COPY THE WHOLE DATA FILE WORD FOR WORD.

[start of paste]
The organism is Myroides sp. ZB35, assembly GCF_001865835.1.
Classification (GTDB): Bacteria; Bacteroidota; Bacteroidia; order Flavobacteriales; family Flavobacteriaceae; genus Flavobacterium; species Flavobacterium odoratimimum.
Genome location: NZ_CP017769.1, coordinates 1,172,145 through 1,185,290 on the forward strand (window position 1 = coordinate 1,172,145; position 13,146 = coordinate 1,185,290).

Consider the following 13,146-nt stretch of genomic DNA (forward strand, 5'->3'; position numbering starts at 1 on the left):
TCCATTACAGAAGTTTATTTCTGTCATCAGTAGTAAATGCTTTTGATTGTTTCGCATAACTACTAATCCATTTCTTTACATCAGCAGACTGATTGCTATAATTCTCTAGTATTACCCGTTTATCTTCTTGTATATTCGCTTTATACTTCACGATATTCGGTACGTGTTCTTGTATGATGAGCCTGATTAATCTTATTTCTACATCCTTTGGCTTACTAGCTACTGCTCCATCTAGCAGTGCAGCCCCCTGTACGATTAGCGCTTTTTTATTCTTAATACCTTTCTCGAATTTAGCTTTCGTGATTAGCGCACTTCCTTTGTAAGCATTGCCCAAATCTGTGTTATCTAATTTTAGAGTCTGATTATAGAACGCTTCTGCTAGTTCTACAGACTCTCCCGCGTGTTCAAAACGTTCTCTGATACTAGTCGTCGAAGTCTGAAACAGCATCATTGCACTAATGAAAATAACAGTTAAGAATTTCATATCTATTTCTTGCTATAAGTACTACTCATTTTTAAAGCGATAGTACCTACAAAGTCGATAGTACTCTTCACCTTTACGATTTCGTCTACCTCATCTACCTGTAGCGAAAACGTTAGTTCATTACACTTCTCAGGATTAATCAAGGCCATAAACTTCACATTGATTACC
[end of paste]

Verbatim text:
The organism is Myroides sp. ZB35, assembly GCF_001865835.1.
Classification (GTDB): Bacteria; Bacteroidota; Bacteroidia; order Flavobacteriales; family Flavobacteriaceae; genus Flavobacterium; species Flavobacterium odoratimimum.
Genome location: NZ_CP017769.1, coordinates 1,172,145 through 1,185,290 on the forward strand (window position 1 = coordinate 1,172,145; position 13,146 = coordinate 1,185,290).

Consider the following 13,146-nt stretch of genomic DNA (forward strand, 5'->3'; position numbering starts at 1 on the left):
TCCATTACAGAAGTTTATTTCTGTCATCAGTAGTAAATGCTTTTGATTGTTTCGCATAACTACTAATCCATTTCTTTACATCAGCAGACTGATTGCTATAATTCTCTAGTATTACCCGTTTATCTTCTTGTATATTCGCTTTATACTTCACGATATTCGGTACGTGTTCTTGTATGATGAGCCTGATTAATCTTATTTCTACATCCTTTGGCTTACTAGCTACTGCTCCATCTAGCAGTGCAGCCCCCTGTACGATTAGCGCTTTTTTATTCTTAATACCTTTCTCGAATTTAGCTTTCGTGATTAGCGCACTTCCTTTGTAAGCATTGCCCAAATCTGTGTTATCTAATTTTAGAGTCTGATTATAGAACGCTTCTGCTAGTTCTACAGACTCTCCCGCGTGTTCAAAACGTTCTCTGATACTAGTCGTCGAAGTCTGAAACAGCATCATTGCACTAATGAAAATAACAGTTAAGAATTTCATATCTATTTCTTGCTATAAGTACTACTCATTTTTAAAGCGATAGTACCTACAAAGTCGATAGTACTCTTCACCTTTACGATTTCGTCTACCTCATCTACCTGTAGCGAAAACGTTAGTTCATTACACTTCTCAGGATTAATCAAGGCCATAAACTTCACATTGATTACC